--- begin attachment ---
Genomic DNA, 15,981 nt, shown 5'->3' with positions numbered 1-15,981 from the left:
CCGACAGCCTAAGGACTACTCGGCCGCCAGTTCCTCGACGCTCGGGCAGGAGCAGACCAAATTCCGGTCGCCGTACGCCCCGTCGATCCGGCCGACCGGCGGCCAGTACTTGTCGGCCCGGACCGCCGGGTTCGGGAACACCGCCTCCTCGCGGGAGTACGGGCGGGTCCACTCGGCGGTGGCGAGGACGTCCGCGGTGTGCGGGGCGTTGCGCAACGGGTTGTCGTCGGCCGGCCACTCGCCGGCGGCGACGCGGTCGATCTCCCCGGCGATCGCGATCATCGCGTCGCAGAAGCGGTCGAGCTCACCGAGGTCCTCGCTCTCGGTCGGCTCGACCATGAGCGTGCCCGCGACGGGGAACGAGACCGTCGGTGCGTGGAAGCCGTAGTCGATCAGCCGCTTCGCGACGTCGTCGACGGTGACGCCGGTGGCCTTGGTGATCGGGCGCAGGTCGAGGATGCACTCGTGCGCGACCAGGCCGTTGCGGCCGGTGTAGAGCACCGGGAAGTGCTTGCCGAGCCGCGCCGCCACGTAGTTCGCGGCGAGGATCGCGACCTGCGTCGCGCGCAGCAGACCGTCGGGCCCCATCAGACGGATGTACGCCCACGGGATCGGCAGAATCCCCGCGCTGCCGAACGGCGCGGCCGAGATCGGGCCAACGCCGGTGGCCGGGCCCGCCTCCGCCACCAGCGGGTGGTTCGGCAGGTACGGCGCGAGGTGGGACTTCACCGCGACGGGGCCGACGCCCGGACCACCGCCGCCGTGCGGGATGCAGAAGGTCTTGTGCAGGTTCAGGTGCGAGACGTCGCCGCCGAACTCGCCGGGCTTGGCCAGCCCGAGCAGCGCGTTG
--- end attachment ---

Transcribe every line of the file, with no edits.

Genomic DNA, 15,981 nt, shown 5'->3' with positions numbered 1-15,981 from the left:
CCGACAGCCTAAGGACTACTCGGCCGCCAGTTCCTCGACGCTCGGGCAGGAGCAGACCAAATTCCGGTCGCCGTACGCCCCGTCGATCCGGCCGACCGGCGGCCAGTACTTGTCGGCCCGGACCGCCGGGTTCGGGAACACCGCCTCCTCGCGGGAGTACGGGCGGGTCCACTCGGCGGTGGCGAGGACGTCCGCGGTGTGCGGGGCGTTGCGCAACGGGTTGTCGTCGGCCGGCCACTCGCCGGCGGCGACGCGGTCGATCTCCCCGGCGATCGCGATCATCGCGTCGCAGAAGCGGTCGAGCTCACCGAGGTCCTCGCTCTCGGTCGGCTCGACCATGAGCGTGCCCGCGACGGGGAACGAGACCGTCGGTGCGTGGAAGCCGTAGTCGATCAGCCGCTTCGCGACGTCGTCGACGGTGACGCCGGTGGCCTTGGTGATCGGGCGCAGGTCGAGGATGCACTCGTGCGCGACCAGGCCGTTGCGGCCGGTGTAGAGCACCGGGAAGTGCTTGCCGAGCCGCGCCGCCACGTAGTTCGCGGCGAGGATCGCGACCTGCGTCGCGCGCAGCAGACCGTCGGGCCCCATCAGACGGATGTACGCCCACGGGATCGGCAGAATCCCCGCGCTGCCGAACGGCGCGGCCGAGATCGGGCCAACGCCGGTGGCCGGGCCCGCCTCCGCCACCAGCGGGTGGTTCGGCAGGTACGGCGCGAGGTGGGACTTCACCGCGACGGGGCCGACGCCCGGACCACCGCCGCCGTGCGGGATGCAGAAGGTCTTGTGCAGGTTCAGGTGCGAGACGTCGCCGCCGAACTCGCCGGGCTTGGCCAGCCCGAGCAGCGCGTTG